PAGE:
Mobile phones: should we be worried?
A story that has appeared a lot in British press this week is the report on findings of a major study into the link between mobile phone use and brain cancer.
There has been a worry ever since mobile phones started to become widely used that using a device that sends and receives electromagnetic waves close to your brain could be a major health hazard. The fact that many people spend a large proportion of their day on a mobile only adds more concern. However, biology does not back this worry up. The frequency of the radiowaves used in mobile phones does not break DNA strands, and therefore cannot cause cancer. The studies that are carried out in order to identify any possible links are purely to address public concern.
This new study was carried out by an international group of hundreds of researchers. Around 10,000 people in 13 countries were studied making it the largest study of mobile phone and cancer link to date.
The overall conclusion of the study showed no plausible evidence of a link between cancer and mobile phone use, which is hardly worth reporting on but what I was amazed at was the array of conflicting media reports that arose from the study.
The Daily Telegraph claimed that “Half an hour of mobile use a day ‘increases brain cancer risk’”, whereas The Times reported that “heavy mobile users risk cancer”. Other newspapers presented a different spin on the story.
This is what the PowerPoint presentation is based on. In the first slide I have shown some examples of the headlines that were reported on the study. The second slide is a student worksheet, which contains some made-up results, notes on the study and some questions.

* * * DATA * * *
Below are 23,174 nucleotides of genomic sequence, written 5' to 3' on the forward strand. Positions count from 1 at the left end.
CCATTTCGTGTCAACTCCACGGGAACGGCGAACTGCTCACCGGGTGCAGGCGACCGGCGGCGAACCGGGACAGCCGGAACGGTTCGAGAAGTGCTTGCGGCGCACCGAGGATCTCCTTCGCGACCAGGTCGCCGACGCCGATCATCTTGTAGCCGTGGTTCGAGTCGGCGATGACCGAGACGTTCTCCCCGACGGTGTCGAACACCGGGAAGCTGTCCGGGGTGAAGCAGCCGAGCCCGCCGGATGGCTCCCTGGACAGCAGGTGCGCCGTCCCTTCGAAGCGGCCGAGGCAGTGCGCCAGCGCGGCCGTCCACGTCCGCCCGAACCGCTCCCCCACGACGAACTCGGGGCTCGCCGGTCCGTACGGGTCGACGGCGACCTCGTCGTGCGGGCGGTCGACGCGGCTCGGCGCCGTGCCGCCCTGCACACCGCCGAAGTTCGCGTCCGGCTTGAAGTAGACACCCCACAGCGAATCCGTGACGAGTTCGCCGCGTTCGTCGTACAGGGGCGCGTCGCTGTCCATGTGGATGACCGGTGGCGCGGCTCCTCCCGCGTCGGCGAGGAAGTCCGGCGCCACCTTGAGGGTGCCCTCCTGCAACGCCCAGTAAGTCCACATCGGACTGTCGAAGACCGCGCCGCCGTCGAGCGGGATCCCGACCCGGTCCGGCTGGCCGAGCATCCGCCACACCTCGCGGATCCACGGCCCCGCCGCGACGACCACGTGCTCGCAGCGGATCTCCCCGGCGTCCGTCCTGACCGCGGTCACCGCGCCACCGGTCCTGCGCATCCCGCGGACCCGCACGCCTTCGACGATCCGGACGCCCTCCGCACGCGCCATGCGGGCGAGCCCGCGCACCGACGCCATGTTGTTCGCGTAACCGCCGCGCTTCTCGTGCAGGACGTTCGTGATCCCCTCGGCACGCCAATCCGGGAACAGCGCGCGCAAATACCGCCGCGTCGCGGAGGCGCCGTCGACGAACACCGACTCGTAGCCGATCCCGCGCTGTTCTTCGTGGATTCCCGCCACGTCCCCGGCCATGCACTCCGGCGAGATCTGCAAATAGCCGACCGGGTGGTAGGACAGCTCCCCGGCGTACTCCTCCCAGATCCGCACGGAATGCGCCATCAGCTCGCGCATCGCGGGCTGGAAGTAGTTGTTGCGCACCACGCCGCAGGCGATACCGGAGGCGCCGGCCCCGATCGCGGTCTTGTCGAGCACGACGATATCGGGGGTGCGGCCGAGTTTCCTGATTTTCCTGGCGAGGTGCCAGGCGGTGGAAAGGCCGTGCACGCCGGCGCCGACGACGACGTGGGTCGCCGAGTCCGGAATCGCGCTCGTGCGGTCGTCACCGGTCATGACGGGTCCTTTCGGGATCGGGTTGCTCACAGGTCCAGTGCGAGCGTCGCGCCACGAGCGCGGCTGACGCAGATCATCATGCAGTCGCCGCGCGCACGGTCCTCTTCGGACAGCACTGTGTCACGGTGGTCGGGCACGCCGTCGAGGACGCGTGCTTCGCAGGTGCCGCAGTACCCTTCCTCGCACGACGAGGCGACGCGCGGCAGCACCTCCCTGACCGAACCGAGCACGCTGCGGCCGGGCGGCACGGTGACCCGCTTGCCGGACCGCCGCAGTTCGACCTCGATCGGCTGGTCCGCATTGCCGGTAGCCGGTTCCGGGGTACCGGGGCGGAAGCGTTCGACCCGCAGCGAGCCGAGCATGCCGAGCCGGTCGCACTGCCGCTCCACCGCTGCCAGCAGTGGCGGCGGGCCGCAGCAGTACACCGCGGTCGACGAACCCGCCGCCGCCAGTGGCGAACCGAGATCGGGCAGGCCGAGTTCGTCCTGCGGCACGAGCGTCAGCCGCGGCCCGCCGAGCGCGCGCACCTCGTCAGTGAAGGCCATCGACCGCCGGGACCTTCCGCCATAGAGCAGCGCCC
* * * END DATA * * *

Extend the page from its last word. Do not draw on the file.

They should see that all of these headlines are true if you only look at one part of the results and it seems that this is what the newspapers did. The study could also be flawed because it could be biased as was funded by a mobile phone company. Also, the data collected relied on people remembering how many hours a day they used their mobile phone for over the past 10 years. No easy feat, especially if you are ill.
The students are also asked to design their own study that would give more conclusive results. The ideal would to do a prospective study, which they may have come across when studying how the link between smoking and lung cancer was finally proven This would require researchers to follow a population over time and wait for cases to develop. However, brain tumours are rare and take a long time to develop, so the very long follow-up and large number of participants needed to do this may make this type of study less appropriate.
It is important to note that the results in my resource are fictional, but based very loosely on the real study. I wanted to create something that GCSE students could understand as the real results are far more complicated. To see a more in-depth explanation of the findings look here.